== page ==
Todd Huttunen began appraising more than 20 years ago with a few years off in between to pursue a career in cabinet making. He relegated that to hobby status and is currently an appraiser in an assessor’s office. His best friend dubbed him The Hall Monitor because of his rigidity and respect for rules. He offers Soapbox readers tongue-in-groove insight on appraisal issues.
This week Todd suggests we park our cars on the lawn because you can’t fight progress. …Jonathan Miller
With all its faults, you’ve just got to love the internet, Google in particular! I wanted to know how many cars there were in the United States in the early 20th century as opposed to how many there are now and to juxtapose this with the changes in population over the same time period. A Google search brought me to an article published in the New York Times entitled “How Many Can Buy Cars?
“Everybody who drives an automobile, or has tried to find a vacant space in which to park one, and every pedestrian who is daily obliged to dodge automobiles, or to wait on the endless stream of them to pass, so that he may cross a busy street every one of these persons, or nearly everybody must have asked himself at some time:
What is going to happen when there are several times as many automobiles as there are now? How many automobiles are there going to be in this country, anyhow? Where are we going to put them all?”
The article that posed these questions was published in The Times on August 28, 1921, and the somewhat less than prescient sub-heading to the story read “Country’s Limits in the Use of Automobiles Not Far Off, According to Expert”. “Indeed it appears doubtful if there will ever be even twice as many cars in use as there are today. The point of saturation is probably only a few years ahead.”
The Times may, or may not, ultimately be vindicated with regard to their recent story suggesting an “improper” relationship between John McCain and a female lobbyist. But as to the question of the future of the automobile, it seems clear they missed the boat on that one back in 1921.
According to the article, there were nine million (9,000,000) cars on the road for a population of one hundred and five million (105,000,000) in 1920 – one car for every twelve people. The population has nearly tripled, to 300,000,000 people in the United States, but the number of cars has multiplied by a factor of twenty-five to 228,000,000, according to The World Fact Book. This breaks down to one car for every 1.3 people.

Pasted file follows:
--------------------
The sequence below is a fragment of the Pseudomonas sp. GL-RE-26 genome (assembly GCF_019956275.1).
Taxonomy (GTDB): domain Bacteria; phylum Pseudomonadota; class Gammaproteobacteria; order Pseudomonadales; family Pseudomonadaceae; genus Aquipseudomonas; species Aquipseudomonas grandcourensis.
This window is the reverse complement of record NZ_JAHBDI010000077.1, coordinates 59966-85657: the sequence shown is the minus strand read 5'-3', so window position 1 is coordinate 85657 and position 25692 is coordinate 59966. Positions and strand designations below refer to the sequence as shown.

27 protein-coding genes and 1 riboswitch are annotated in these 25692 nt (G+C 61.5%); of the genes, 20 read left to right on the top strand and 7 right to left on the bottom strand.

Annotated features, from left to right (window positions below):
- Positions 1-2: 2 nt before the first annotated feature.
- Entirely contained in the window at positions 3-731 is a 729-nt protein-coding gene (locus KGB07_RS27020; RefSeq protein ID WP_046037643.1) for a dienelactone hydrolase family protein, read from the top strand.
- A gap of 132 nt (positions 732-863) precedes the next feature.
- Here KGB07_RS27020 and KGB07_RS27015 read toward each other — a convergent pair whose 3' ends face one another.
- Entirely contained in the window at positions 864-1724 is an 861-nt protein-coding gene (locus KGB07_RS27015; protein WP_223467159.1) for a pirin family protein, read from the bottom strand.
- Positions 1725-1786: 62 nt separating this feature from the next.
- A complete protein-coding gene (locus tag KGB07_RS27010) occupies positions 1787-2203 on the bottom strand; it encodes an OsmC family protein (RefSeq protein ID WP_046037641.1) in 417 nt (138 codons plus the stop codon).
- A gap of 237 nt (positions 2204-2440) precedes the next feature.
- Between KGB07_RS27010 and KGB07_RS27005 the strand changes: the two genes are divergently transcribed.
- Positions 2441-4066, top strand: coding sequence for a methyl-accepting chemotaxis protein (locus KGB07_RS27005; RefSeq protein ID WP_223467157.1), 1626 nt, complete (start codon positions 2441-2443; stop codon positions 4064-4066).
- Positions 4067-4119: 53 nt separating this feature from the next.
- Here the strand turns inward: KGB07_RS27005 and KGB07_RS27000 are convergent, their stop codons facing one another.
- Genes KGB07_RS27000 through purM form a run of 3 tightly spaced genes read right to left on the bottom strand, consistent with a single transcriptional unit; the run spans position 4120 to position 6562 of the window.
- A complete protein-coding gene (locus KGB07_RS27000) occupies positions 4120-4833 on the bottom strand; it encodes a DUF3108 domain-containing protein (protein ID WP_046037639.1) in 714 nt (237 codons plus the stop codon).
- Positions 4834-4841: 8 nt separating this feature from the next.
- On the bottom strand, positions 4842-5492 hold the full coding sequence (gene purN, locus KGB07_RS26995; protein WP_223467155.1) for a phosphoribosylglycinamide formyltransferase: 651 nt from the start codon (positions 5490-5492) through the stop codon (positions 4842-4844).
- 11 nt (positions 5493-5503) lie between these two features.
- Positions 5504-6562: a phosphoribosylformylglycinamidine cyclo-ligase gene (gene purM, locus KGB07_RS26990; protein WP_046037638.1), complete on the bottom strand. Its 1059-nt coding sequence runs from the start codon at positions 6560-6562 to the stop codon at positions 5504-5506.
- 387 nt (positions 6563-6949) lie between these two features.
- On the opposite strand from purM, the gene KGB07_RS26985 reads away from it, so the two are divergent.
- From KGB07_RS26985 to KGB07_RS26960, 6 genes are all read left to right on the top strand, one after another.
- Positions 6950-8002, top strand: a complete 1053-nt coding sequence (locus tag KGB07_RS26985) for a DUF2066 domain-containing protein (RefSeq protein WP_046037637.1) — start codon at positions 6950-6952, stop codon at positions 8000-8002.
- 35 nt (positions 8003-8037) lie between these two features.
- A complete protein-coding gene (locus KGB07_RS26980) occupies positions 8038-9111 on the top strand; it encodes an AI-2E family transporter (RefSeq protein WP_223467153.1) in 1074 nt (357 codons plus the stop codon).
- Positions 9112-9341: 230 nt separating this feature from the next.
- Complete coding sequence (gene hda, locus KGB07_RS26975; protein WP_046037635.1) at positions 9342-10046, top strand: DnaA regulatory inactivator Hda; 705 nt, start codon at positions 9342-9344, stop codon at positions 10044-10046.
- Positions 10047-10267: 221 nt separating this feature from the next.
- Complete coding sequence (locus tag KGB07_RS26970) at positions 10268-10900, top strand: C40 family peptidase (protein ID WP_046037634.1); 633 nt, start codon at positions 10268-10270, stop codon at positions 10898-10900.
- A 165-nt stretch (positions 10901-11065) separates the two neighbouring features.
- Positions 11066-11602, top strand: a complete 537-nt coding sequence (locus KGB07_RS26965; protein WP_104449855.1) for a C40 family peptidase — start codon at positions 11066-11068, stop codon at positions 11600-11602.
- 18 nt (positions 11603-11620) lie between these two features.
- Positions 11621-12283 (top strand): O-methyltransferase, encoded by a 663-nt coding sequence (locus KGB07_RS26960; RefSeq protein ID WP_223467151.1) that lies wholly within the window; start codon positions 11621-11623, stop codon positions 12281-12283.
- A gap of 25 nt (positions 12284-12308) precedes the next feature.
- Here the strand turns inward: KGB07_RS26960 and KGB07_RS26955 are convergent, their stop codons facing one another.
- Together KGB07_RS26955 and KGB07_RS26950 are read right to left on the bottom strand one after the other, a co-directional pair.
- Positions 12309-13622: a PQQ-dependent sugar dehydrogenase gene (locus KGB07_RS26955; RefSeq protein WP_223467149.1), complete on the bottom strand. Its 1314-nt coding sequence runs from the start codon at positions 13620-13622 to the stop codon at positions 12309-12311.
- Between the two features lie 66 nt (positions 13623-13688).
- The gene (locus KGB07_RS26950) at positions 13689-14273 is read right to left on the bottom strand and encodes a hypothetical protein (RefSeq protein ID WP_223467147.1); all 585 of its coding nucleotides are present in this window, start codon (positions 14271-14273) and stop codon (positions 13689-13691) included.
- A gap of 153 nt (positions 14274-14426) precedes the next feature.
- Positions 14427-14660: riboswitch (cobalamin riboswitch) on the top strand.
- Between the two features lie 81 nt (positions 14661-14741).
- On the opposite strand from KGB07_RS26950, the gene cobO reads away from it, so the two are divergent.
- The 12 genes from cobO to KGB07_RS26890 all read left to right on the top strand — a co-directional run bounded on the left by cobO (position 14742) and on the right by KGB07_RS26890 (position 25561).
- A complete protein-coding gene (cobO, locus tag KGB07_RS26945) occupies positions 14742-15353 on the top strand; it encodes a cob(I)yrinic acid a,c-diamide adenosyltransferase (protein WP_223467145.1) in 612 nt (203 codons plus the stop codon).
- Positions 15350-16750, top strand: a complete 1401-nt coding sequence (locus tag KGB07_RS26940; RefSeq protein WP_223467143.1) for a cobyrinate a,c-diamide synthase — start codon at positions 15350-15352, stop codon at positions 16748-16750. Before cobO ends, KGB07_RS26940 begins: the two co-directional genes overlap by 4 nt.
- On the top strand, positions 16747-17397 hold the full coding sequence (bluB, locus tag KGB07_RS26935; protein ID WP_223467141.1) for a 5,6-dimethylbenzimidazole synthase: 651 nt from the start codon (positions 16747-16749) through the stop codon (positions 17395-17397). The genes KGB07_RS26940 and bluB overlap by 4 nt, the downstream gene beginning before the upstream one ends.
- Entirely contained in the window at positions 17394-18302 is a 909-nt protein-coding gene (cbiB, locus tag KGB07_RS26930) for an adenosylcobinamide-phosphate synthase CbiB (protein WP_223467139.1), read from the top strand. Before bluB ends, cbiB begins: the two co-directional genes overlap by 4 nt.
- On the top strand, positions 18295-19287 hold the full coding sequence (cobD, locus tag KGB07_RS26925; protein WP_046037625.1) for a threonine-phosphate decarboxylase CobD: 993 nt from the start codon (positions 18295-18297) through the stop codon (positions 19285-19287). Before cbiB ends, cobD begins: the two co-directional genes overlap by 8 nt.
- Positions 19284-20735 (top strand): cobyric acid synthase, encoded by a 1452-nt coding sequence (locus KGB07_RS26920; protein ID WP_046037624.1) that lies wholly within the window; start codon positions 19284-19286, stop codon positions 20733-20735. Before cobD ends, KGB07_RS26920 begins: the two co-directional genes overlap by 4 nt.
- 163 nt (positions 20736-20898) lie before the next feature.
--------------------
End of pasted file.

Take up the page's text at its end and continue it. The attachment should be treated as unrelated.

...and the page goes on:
What got me thinking about cars and people was an article in the on-line version of The Atlantic, written by Christopher B. Leinberger entitled The Next Slum? The writer argues that “The subprime crisis is just the tip of the iceberg. Fundamental changes in American life may turn today’s McMansions into tomorrow’s tenements.”
He notes, “In most metropolitan areas, only 5 to 10 percent of the housing stock is located in walkable urban places. Yet recent consumer research by Jonathan Levine of the University of Michigan and Lawrence Frank of the University of British Columbia suggests that roughly one in three homeowners would prefer to live in these types of places. In one study, for instance, Levine and his colleagues asked more than 1,600 mostly suburban residents of the Atlanta and Boston metro areas to hypothetically trade off typical suburban amenities (such as large living spaces) against typical urban ones (like living within walking distance of retail districts). All in all, they found that only about a third of the people surveyed solidly preferred traditional suburban lifestyles, featuring large houses and lots of driving. Another third, roughly, had mixed feelings. The final third wanted to live in mixed-use, walkable urban areas-but most had no way to do so at an affordable price. Over time, as urban and faux-urban building continues, that will change.”
The automobile industry was a necessary precursor to the creation of the post WWII suburban landscape. And although The New York Times was wrong its 1921 predictions, they did pose questions which are today more relevant than ever: “What is going to happen when there are several times as many automobiles as there are now? How many automobiles are there going to be in this country, anyhow? Where are we going to put them all?” It is perhaps ironic that the very industry whose growth played a pivotal role in the success of the suburbs, at the expense of cities, will now be a driving force in the ultimate demise of many of them.